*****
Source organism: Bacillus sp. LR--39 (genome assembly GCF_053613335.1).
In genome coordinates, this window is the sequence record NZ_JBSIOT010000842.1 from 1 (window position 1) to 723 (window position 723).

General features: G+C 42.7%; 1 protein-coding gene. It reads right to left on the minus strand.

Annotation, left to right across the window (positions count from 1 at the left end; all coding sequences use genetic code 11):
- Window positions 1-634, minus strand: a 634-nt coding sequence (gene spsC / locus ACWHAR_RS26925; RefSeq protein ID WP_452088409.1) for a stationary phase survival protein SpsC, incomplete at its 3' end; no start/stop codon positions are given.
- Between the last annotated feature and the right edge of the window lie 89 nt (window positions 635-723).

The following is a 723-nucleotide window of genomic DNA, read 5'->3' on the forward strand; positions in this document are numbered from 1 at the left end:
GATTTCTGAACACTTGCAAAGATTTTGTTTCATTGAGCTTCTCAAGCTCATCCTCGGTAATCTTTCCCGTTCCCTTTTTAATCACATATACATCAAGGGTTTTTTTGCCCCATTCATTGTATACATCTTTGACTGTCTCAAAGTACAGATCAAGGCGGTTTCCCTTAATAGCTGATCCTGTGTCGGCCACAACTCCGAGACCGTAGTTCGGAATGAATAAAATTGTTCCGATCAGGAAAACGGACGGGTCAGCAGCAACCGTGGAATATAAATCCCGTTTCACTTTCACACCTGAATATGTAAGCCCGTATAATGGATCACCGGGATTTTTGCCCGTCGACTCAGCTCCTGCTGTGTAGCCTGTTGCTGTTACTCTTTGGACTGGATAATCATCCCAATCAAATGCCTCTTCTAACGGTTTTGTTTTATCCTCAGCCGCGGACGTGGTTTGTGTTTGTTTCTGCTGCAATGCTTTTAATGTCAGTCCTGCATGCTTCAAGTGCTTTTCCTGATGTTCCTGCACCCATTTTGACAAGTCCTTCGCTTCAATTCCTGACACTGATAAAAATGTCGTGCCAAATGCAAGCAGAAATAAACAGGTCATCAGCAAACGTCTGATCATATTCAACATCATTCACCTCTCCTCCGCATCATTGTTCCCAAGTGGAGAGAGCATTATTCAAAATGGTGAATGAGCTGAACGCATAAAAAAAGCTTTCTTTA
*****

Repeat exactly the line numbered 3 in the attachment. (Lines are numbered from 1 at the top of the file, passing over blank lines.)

General features: G+C 42.7%; 1 protein-coding gene. It reads right to left on the minus strand.